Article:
Post-Periodic Problems: Health Conditions That Can Come With Menopause (And How To Treat Them)

Health & Medical Blog

Menopause marks a time of major bodily changes in a woman's life, not unlike puberty -- and, like puberty, menopause carries with it heightened chances of a few health conditions. If you're wondering exactly what to be on the lookout for when menopause comes calling, then here's what you need to know:


One of the more famous women's health issues, osteoporosis is a condition where your bones become weak and brittle, allowing them to fracture and break more easily. The reason it becomes much more likely after menopause is because of the lowered amount of estrogen in your system; thus, women are much more likely to develop osteoporosis because of the large drop in estrogen production during and after menopause.

Vitamin K and Vitamin D are your two best bets in preventing osteoporosis, so make sure you ask your doctor to check whether you're deficient in either one. You can also talk to your doctor about hormone supplements and treatment to ensure you have enough estrogen in your system to keep your bones strong and healthy.


Of all the issues that can come with menopause, incontinence (the inability to control your bladder) is probably the most outwardly noticeable, not to mention the most embarrassing. Because you lose elasticity in your vagina and urethra with menopause, you also lose the tight control over your bladder, causing small leakages, often when you sneeze or cough. 

Luckily, there are many treatments to help keep this little problem under wraps. Topical estrogen cream can help to tighten your pelvic floor muscles, as can doing kegel exercises, which are meant to strengthen those muscles and keep your pelvic floor in shape. If these treatments aren't enough, you can always talk to your doctor about hormone therapy and whether it's right for you.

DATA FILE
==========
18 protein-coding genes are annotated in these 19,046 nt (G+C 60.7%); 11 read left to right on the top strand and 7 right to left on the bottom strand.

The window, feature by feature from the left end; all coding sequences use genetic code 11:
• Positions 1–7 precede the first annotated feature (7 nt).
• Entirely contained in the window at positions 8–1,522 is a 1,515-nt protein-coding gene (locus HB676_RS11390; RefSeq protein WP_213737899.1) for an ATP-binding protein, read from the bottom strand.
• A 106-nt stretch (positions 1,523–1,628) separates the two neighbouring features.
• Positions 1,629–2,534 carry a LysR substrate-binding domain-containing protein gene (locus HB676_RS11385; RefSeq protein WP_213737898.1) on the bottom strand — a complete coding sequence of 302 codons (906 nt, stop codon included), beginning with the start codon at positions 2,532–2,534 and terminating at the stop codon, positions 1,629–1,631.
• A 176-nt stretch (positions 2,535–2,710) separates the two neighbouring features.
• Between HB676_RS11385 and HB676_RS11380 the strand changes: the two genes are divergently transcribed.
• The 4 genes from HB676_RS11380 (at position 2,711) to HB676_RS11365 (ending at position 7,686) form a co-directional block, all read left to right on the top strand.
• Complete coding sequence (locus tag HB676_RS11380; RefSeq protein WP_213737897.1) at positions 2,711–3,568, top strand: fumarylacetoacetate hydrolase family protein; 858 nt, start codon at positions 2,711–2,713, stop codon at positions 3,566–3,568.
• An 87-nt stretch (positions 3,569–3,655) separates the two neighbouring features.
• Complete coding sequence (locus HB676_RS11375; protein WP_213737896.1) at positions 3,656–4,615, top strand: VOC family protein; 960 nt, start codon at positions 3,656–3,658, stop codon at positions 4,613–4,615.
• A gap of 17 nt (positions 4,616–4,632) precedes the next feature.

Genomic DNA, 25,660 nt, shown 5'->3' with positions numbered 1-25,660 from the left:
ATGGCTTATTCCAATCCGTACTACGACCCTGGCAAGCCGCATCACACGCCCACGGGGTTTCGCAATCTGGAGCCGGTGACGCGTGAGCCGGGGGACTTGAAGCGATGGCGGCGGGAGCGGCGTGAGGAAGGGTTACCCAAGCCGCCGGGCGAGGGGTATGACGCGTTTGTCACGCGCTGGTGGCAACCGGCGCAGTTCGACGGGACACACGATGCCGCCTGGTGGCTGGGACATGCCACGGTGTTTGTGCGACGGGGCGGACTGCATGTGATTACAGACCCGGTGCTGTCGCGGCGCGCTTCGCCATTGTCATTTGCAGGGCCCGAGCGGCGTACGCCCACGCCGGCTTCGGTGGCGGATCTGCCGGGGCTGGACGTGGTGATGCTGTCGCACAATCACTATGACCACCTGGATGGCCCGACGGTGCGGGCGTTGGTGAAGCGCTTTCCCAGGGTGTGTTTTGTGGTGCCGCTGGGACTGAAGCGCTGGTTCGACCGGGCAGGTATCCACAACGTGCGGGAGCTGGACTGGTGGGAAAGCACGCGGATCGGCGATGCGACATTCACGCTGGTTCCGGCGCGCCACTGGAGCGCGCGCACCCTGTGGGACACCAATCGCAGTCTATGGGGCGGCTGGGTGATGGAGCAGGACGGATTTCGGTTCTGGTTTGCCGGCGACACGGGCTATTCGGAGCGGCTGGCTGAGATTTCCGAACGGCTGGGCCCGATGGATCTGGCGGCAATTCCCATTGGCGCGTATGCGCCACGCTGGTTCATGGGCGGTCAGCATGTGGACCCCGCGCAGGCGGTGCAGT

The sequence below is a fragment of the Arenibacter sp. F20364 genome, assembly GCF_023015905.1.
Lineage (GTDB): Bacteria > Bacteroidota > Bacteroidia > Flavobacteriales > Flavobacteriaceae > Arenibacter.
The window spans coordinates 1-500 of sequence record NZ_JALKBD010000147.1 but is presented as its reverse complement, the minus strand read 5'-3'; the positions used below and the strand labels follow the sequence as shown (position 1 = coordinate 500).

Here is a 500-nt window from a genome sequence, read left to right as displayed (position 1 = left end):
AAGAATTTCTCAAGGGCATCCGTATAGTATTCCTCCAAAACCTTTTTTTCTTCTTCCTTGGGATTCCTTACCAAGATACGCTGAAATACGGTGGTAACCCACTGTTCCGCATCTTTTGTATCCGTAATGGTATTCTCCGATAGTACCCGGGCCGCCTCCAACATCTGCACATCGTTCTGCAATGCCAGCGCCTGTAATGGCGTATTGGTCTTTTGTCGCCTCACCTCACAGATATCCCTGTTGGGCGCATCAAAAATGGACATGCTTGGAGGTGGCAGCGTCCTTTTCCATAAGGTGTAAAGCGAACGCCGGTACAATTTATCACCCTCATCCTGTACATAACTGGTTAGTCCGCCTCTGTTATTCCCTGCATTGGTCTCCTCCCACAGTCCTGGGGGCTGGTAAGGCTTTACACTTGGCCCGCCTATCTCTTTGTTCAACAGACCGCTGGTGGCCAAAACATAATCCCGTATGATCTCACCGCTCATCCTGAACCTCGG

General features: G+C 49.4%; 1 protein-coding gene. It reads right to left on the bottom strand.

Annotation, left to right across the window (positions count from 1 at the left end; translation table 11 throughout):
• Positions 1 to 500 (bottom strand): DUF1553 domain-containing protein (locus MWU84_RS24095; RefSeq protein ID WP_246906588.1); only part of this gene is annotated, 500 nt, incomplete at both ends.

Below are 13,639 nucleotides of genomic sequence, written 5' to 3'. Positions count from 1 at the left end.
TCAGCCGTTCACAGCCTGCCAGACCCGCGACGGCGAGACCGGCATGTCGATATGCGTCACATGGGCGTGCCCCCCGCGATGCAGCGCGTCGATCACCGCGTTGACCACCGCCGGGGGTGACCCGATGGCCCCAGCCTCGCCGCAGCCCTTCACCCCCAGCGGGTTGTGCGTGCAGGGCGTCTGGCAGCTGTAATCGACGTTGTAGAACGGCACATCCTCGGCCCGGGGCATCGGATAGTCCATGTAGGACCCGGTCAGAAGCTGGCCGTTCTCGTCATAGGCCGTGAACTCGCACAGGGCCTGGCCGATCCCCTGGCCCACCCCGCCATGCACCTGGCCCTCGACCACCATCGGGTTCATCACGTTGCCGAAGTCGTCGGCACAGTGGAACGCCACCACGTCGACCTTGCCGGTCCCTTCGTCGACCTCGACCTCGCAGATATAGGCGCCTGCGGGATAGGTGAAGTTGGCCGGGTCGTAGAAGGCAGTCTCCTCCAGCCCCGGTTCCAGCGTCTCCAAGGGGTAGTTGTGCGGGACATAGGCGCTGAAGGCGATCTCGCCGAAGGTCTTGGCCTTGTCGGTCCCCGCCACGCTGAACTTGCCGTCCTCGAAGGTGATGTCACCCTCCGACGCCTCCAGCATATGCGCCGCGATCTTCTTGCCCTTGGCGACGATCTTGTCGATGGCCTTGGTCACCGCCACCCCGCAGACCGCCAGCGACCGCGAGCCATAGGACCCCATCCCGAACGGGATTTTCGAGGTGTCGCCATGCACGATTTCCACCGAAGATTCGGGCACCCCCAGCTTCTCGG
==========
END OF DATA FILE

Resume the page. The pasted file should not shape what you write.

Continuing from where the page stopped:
Not just your run-of-the-mill frustration, though -- sexual frustration. Loss of libido, vaginal dryness or because of lack of elasticity of your pelvic muscles (as mentioned above) can all contribute to a lack of interest in the bedroom.

There are treatments to help all of these things -- vaginal dryness can be combated with lubrication, or vaginal estrogen treatment and lack of elasticity can be fixed the same way incontinence is. The best cure for loss of libido, however, is sex; researchers have found the more you have sex, the more you desire sex. So break out the jasmine perfume, stock your pantry with the sexiest foods you can get, and turn on Marvin Gaye -- your body will thank you.

Contact a medical office for more postmenopausal osteoporosis information.


30 November 2017

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